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What Does Polypipe Group plc's (LON:PLP) P/E Ratio Tell You?

This article is for investors who would like to improve their understanding of price to earnings ratios (P/E ratios). We'll look at Polypipe Group plc's (LON:PLP) P/E ratio and reflect on what it tells us about the company's share price. What is Polypipe Group's P/E ratio? Well, based on the last twelve months it is 17.17. That is equivalent to an earnings yield of about 5.8%.

View our latest analysis for Polypipe Group

How Do You Calculate A P/E Ratio?

The formula for P/E is:

Price to Earnings Ratio = Share Price ÷ Earnings per Share (EPS)

Or for Polypipe Group:

P/E of 17.17 = £4.21 ÷ £0.25 (Based on the trailing twelve months to December 2018.)

Is A High P/E Ratio Good?

A higher P/E ratio means that buyers have to pay a higher price for each £1 the company has earned over the last year. That is not a good or a bad thing per se, but a high P/E does imply buyers are optimistic about the future.

How Growth Rates Impact P/E Ratios

Earnings growth rates have a big influence on P/E ratios. When earnings grow, the 'E' increases, over time. Therefore, even if you pay a high multiple of earnings now, that multiple will become lower in the future. Then, a lower P/E should attract more buyers, pushing the share price up.

Polypipe Group saw earnings per share improve by -8.1% last year. And it has bolstered its earnings per share by 20% per year over the last five years.

How Does Polypipe Group's P/E Ratio Compare To Its Peers?

One good way to get a quick read on what market participants expect of a company is to look at its P/E ratio. The image below shows that Polypipe Group has a higher P/E than the average (13.7) P/E for companies in the building industry.

LSE:PLP Price Estimation Relative to Market, April 25th 2019
LSE:PLP Price Estimation Relative to Market, April 25th 2019

Polypipe Group's P/E tells us that market participants think the company will perform better than its industry peers, going forward. Clearly the market expects growth, but it isn't guaranteed. So further research is always essential. I often monitor director buying and selling.

Remember: P/E Ratios Don't Consider The Balance Sheet

One drawback of using a P/E ratio is that it considers market capitalization, but not the balance sheet. So it won't reflect the advantage of cash, or disadvantage of debt. Hypothetically, a company could reduce its future P/E ratio by spending its cash (or taking on debt) to achieve higher earnings.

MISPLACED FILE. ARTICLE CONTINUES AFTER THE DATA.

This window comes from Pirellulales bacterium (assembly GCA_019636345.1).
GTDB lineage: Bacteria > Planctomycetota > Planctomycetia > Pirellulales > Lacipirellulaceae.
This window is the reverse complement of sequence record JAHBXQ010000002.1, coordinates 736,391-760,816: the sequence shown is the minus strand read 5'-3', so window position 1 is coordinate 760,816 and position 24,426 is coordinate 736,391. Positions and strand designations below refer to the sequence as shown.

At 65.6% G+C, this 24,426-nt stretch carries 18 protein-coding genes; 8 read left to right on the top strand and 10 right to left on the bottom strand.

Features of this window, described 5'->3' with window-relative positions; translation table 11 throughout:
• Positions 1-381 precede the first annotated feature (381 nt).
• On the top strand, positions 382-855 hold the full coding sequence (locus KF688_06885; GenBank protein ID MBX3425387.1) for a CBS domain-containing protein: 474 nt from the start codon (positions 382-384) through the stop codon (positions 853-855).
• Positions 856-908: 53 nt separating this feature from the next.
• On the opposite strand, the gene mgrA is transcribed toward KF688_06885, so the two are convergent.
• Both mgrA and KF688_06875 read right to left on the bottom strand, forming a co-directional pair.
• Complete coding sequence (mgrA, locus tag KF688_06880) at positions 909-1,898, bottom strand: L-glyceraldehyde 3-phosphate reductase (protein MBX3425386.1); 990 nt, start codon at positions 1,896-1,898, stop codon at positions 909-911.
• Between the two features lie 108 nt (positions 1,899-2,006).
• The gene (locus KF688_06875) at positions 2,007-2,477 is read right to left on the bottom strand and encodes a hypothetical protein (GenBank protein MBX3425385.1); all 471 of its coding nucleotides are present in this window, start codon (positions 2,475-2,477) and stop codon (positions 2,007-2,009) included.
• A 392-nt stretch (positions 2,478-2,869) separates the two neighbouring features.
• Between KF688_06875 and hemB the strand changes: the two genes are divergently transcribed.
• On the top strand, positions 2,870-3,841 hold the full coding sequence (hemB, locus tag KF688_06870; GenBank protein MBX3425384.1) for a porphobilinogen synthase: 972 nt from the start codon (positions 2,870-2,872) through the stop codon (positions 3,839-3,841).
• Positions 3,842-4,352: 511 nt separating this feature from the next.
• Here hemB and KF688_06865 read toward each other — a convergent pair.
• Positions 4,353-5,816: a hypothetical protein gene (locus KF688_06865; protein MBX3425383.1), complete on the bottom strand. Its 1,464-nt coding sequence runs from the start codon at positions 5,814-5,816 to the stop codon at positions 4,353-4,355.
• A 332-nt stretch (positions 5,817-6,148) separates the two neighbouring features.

Such spending might be good or bad, overall, but the key point here is that you need to look at debt to understand the P/E ratio in context.

So What Does Polypipe Group's Balance Sheet Tell Us?

Polypipe Group has net debt worth 20% of its market capitalization. That's enough debt to impact the P/E ratio a little; so keep it in mind if you're comparing it to companies without debt.

The Bottom Line On Polypipe Group's P/E Ratio

Polypipe Group has a P/E of 17.2. That's around the same as the average in the GB market, which is 16.3. When you consider the modest EPS growth last year (along with some debt), it seems the market thinks the growth is sustainable.

Investors have an opportunity when market expectations about a stock are wrong. If the reality for a company is better than it expects, you can make money by buying and holding for the long term. So this free visual report on analyst forecasts could hold the key to an excellent investment decision.

Of course, you might find a fantastic investment by looking at a few good candidates. So take a peek at this free list of companies with modest (or no) debt, trading on a P/E below 20.

We aim to bring you long-term focused research analysis driven by fundamental data. Note that our analysis may not factor in the latest price-sensitive company announcements or qualitative material.

If you spot an error that warrants correction, please contact the editor at editorial-team@simplywallst.com. This article by Simply Wall St is general in nature. It does not constitute a recommendation to buy or sell any stock, and does not take account of your objectives, or your financial situation. Simply Wall St has no position in the stocks mentioned. Thank you for reading.